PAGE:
Scalable Address Spaces Using Rcu Balanced Trees
Author(s)Clements, Austin T.; Kaashoek, M. Frans; Zeldovich, Nickolai
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Software developers commonly exploit multicore processors by building multithreaded software in which all threads of an application share a single address space. This shared address space has a cost: kernel virtual memory operations such as handling soft page faults, growing the address space, mapping files, etc. can limit the scalability of these applications. In widely-used operating systems, all of these operations are synchronized by a single per-process lock. This paper contributes a new design for increasing the concurrency of kernel operations on a shared address space by exploiting read-copy-update (RCU) so that soft page faults can both run in parallel with operations that mutate the same address space and avoid contending with other page faults on shared cache lines. To enable such parallelism, this paper also introduces an RCU-based binary balanced tree for storing memory mappings. An experimental evaluation using three multithreaded applications shows performance improvements on 80 cores ranging from 1.7x to 3.4x for an implementation of this design in the Linux 2.6.37 kernel. The RCU-based binary tree enables soft page faults to run at a constant cost with an increasing number of cores,suggesting that the design will scale well beyond 80 cores.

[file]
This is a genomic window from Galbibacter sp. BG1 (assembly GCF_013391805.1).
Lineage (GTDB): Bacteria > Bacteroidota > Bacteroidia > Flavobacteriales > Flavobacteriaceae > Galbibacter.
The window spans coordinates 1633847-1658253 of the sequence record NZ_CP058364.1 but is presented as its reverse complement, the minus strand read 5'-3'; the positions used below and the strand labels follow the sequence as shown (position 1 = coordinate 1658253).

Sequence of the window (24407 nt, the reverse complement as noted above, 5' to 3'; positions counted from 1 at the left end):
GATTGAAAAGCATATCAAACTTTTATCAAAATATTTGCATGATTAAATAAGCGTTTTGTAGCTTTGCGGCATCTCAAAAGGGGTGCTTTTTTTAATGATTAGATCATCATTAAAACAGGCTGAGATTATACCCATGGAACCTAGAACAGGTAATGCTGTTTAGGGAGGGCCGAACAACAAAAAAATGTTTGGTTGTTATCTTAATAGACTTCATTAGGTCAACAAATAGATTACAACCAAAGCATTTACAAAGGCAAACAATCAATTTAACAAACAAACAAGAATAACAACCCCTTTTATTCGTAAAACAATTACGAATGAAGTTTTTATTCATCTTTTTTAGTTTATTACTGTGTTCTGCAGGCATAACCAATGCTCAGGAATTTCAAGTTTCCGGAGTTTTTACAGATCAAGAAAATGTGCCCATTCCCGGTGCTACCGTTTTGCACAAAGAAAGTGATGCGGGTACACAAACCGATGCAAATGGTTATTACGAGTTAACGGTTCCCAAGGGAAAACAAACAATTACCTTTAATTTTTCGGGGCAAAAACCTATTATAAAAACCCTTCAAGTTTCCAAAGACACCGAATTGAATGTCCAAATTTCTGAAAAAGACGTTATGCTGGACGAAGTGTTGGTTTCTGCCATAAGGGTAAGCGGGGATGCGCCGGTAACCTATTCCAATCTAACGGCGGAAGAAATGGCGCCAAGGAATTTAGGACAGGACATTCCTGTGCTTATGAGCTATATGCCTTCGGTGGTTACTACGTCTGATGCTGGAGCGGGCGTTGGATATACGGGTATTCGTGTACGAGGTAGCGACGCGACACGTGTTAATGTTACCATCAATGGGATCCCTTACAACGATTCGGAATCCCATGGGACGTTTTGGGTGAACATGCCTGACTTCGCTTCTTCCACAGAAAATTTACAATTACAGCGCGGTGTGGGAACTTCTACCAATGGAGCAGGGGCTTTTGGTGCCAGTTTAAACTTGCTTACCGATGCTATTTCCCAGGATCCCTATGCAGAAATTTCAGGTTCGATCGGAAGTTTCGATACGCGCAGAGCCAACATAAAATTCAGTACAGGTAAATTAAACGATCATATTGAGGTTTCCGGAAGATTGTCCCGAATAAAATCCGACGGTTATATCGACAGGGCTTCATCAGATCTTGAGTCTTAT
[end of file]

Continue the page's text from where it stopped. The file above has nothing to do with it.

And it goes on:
DepartmentMassachusetts Institute of Technology. Computer Science and Artificial Intelligence Laboratory; Massachusetts Institute of Technology. Department of Electrical Engineering and Computer Science
Proceedings of the seventeenth international conference on Architectural Support for Programming Languages and Operating Systems (ASPLOS '12)
Association for Computing Machinery (ACM)
Austin T. Clements, M. Frans Kaashoek, and Nickolai Zeldovich. 2012. Scalable address spaces using RCU balanced trees. In Proceedings of the seventeenth international conference on Architectural Support for Programming Languages and Operating Systems (ASPLOS '12). ACM, New York, NY, USA, 199-210.
Author's final manuscript